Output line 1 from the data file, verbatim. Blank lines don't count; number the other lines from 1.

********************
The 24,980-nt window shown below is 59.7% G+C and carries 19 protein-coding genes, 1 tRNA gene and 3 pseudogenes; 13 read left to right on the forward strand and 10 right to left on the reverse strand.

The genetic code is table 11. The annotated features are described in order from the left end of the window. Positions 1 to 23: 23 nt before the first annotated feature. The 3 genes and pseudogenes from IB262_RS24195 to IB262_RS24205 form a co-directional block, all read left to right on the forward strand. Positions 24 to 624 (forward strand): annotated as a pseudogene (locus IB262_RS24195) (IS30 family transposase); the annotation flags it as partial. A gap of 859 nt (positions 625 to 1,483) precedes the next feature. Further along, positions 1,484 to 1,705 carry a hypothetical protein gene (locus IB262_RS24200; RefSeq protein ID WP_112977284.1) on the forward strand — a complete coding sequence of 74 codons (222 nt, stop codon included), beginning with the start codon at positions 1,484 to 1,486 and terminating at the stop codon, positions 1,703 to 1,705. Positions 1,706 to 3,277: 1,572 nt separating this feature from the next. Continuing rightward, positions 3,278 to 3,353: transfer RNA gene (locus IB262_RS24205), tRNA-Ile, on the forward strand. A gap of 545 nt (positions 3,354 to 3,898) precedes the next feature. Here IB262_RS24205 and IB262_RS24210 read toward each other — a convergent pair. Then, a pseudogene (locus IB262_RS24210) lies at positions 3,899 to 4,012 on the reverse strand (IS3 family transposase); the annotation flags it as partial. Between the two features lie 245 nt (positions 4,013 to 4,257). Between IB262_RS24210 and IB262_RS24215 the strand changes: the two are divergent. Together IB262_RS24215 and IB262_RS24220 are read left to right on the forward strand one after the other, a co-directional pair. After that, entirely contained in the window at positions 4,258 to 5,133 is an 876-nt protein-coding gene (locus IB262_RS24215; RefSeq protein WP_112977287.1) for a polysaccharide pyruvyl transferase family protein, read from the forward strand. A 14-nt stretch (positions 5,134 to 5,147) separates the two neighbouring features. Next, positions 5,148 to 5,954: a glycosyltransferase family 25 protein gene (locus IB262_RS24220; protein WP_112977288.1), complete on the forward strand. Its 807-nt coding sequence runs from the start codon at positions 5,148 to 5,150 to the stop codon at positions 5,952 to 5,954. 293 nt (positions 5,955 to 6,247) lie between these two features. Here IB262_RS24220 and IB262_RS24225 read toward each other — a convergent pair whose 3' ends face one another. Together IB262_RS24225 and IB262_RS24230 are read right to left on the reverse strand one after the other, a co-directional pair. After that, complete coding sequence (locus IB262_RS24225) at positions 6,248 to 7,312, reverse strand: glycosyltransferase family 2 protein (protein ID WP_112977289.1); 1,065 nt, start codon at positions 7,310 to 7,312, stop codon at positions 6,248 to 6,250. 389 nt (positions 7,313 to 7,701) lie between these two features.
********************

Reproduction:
The 24,980-nt window shown below is 59.7% G+C and carries 19 protein-coding genes, 1 tRNA gene and 3 pseudogenes; 13 read left to right on the forward strand and 10 right to left on the reverse strand.